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Last male northern white rhino ‘Sudan’ dies on Kenya reserve

The last male northern white rhino has died in Kenya, keepers have confirmed.

The 45-year-old animal died from “age-related complications”, leaving only two females of his subspecies alive.

In a statement, the Ol Pejeta Conservancy in Kenya said the rhino, called Sudan, was put down after his condition “worsened significantly” and he was unable to stand.

Scientists have gathered his genetic material and are working on developing in-vitro fertilisation (IVF) to save his subspecies.

A caregiver calms Sudan, the last known male of the northern white rhinoceros subspecies
Image:
A caregiver calms Sudan, the last known male of the northern white rhinoceros subspecies

In a statement, the zoo wrote: “Sudan will be remembered for his unusually memorable life.

“In the 1970s, he escaped extinction of his kind in the wild when he was moved to Dvůr Králové Zoo. Throughout his existence, he significantly contributed to survival of his species as he sired two females.

“Additionally, his genetic material was collected yesterday and provides a hope for future attempts at reproduction of northern white rhinos through advanced cellular technologies.

“During his final years, Sudan came back to Africa and stole the heart of many with his dignity and strength.”

Richard Vigne, Ol Pejeta’s CEO, said: “We on Ol Pejeta are all saddened by Sudan’s death.

Maasai warriors pose with Sudan, the only male of the last three northern white rhino sub-species on the planet
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Maasai warriors pose with Sudan, who died at the age of 45

“He was a great ambassador for his species and will be remembered for the work he did to raise awareness globally of the plight facing not only rhinos, but also the many thousands of other species facing extinction as a result of unsustainable human activity.

“One day, his demise will hopefully be seen as a seminal moment for conservationists worldwide.”

The northern white rhino population in Uganda, Sudan, Chad and Central African Republic was largely wiped out by poachers in the 1970s and 1980s, fuelled by a demand for rhino horn in traditional Chinese medicine and dagger handles in Yemen.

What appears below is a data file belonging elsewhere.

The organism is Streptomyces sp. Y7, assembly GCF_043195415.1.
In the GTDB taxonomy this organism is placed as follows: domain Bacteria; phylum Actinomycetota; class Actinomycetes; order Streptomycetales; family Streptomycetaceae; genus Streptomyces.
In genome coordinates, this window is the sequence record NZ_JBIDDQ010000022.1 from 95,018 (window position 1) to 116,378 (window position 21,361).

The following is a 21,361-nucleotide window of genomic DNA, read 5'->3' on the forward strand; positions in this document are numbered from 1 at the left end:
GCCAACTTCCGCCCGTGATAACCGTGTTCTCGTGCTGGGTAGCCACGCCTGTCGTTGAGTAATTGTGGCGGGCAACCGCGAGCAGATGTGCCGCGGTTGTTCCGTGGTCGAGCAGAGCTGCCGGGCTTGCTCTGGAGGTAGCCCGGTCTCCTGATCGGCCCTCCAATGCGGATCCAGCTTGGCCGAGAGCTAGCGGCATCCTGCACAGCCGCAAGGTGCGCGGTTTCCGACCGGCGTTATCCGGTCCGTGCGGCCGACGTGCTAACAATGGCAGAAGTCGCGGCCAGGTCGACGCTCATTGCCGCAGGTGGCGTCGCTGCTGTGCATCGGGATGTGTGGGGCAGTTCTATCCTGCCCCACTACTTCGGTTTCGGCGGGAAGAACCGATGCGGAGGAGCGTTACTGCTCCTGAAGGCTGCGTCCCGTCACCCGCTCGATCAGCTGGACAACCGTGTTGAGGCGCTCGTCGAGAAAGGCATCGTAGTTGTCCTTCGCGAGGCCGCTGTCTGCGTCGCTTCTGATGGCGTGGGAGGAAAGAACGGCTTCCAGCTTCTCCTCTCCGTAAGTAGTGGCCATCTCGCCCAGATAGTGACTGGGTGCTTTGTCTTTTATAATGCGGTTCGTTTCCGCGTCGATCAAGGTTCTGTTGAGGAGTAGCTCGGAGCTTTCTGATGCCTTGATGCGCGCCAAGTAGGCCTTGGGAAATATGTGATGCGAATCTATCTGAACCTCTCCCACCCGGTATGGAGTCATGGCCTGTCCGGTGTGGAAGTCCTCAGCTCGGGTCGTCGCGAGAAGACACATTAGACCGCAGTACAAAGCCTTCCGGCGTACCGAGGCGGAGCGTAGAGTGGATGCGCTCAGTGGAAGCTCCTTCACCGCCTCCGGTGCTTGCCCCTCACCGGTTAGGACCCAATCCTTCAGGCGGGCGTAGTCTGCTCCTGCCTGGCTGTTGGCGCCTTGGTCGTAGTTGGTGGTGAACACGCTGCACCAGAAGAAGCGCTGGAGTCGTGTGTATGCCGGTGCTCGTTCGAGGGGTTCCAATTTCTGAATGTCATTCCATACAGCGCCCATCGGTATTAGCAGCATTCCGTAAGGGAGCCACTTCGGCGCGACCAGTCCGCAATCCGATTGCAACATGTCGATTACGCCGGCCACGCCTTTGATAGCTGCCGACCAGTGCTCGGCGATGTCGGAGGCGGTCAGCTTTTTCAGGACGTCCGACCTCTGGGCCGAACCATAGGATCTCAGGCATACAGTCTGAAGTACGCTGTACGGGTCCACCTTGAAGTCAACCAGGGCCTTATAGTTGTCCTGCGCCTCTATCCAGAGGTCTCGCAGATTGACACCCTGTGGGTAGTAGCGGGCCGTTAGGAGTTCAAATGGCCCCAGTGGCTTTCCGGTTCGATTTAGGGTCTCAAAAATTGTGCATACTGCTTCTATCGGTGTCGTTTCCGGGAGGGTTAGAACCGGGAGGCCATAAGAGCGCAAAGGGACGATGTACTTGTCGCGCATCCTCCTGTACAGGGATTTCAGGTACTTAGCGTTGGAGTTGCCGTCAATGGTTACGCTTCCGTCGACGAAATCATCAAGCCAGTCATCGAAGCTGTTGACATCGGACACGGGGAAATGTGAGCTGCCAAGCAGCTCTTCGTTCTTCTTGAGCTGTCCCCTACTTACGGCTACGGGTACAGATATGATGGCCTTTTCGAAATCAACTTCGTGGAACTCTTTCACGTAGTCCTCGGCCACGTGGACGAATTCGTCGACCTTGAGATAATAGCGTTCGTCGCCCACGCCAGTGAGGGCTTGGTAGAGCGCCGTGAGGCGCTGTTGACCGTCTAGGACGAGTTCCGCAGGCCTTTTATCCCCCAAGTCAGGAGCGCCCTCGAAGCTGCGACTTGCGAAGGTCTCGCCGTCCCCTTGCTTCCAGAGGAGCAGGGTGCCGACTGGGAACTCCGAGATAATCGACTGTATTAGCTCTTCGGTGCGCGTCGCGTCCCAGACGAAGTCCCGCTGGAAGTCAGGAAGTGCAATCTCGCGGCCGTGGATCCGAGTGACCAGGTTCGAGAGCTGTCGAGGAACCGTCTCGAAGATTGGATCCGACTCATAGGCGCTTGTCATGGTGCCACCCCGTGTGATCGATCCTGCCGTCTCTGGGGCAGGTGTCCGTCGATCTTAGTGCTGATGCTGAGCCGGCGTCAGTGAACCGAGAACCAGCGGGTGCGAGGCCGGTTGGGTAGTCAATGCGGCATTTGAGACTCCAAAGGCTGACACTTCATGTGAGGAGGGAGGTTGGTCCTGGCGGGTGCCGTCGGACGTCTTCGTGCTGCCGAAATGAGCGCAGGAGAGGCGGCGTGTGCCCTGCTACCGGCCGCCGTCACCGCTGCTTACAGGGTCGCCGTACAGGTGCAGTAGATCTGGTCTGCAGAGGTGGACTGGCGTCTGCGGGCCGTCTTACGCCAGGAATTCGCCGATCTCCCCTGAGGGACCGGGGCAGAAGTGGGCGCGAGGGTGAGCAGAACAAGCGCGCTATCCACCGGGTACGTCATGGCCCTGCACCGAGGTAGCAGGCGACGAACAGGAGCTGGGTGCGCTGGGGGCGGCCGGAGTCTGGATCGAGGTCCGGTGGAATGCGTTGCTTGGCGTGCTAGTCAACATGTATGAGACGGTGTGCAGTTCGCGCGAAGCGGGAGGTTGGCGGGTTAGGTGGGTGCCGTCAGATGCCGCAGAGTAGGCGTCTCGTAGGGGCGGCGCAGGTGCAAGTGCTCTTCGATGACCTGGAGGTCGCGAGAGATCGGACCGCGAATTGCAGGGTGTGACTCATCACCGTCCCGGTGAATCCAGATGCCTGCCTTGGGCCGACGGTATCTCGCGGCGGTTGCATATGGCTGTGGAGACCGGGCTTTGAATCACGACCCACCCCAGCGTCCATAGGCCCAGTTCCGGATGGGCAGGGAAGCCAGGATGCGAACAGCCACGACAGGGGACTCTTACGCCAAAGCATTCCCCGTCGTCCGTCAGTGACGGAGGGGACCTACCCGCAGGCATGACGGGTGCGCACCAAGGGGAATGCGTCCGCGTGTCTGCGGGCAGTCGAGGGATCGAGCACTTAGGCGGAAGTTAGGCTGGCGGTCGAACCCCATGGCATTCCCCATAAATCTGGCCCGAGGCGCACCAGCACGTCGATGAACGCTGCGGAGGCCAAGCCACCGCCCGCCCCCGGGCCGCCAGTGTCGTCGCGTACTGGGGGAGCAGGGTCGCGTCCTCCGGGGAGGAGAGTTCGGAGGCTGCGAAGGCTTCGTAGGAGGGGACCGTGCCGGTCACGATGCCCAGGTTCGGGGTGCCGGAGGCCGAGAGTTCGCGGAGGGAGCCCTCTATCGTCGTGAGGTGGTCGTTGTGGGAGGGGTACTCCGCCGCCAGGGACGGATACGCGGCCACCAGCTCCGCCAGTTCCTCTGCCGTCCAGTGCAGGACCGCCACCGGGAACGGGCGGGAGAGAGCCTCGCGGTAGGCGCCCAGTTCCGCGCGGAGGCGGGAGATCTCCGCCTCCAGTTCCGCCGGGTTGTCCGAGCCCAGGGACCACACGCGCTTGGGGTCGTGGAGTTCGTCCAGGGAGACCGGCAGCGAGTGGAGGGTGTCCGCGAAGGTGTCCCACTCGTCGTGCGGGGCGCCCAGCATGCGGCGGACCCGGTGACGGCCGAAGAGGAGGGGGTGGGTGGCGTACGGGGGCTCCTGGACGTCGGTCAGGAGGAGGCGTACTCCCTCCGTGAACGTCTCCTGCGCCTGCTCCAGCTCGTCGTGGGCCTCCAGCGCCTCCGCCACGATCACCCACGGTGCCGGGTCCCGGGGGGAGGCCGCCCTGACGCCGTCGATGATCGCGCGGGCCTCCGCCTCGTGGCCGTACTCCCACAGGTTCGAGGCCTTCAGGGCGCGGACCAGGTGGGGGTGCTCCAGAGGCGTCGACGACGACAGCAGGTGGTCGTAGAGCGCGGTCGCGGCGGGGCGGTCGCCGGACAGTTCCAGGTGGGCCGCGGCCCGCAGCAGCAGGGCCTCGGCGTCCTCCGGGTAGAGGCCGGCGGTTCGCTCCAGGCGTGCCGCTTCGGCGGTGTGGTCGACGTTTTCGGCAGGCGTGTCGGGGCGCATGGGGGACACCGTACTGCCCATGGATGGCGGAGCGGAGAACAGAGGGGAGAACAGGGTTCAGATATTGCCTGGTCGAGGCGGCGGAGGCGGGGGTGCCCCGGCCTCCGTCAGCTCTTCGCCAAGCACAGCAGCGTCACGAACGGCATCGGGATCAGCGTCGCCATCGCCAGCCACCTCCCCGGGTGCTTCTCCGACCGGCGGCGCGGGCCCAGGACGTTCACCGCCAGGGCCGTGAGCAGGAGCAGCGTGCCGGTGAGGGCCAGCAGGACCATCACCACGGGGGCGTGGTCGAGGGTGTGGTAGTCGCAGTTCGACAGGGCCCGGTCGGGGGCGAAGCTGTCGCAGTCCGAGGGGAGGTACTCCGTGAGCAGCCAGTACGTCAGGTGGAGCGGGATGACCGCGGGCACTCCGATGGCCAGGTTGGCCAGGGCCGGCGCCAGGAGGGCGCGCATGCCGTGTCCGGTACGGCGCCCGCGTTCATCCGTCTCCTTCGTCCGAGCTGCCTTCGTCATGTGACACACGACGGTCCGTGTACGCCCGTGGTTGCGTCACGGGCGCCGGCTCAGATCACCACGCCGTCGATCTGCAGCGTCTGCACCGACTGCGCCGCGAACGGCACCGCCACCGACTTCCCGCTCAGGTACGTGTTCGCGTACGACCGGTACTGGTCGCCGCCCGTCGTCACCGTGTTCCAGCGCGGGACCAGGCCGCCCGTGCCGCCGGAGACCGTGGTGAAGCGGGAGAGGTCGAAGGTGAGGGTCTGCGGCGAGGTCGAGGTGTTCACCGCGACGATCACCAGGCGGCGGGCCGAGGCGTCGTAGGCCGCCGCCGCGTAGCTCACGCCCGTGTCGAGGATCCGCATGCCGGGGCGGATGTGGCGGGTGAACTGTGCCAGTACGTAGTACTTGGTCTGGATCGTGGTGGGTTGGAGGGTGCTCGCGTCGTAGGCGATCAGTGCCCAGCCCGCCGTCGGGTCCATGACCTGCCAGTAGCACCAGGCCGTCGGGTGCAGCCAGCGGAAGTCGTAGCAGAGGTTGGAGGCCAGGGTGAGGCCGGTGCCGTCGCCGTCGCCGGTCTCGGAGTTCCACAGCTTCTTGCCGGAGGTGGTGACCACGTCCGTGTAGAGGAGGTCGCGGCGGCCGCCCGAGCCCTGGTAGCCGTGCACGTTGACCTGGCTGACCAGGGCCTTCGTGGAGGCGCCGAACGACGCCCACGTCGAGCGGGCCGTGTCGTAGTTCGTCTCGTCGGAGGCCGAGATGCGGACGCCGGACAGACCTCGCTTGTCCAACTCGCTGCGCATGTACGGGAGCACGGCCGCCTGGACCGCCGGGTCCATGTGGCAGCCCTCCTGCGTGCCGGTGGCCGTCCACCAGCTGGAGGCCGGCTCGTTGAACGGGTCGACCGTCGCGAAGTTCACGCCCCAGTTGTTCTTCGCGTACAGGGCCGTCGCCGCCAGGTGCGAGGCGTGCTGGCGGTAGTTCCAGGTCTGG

Four fertile northern white rhinos, two male and two female, were moved from a zoo in the Czech Republic to Ol Pejeta with high hopes they would breed in an environment similar to their native habitat.

Although they were seen mating, there were no successful pregnancies.

Care giver Peter crouches next to Najin, the older of only two remaining female northern white rhinoceros subspecies
Image:
Care giver Peter crouches next to Najin, the older of only two remaining female northern white rhinoceros subspecies

The other male rhino, Suni, died of natural causes in October 2014.

Jan Stejskal, Director of International Projects at the Dvur Kralove Zoo in the Czech Republic, said: “Sudan was the last northern white rhino that was born in the wild. His death is a cruel symbol of human disregard for nature and it saddened everyone who knew him.

“But we should not give up. We must take advantage of the unique situation in which cellular technologies are utilised for conservation of critically endangered species. It may sound unbelievable, but thanks to the newly developed techniques even Sudan could still have an offspring.”

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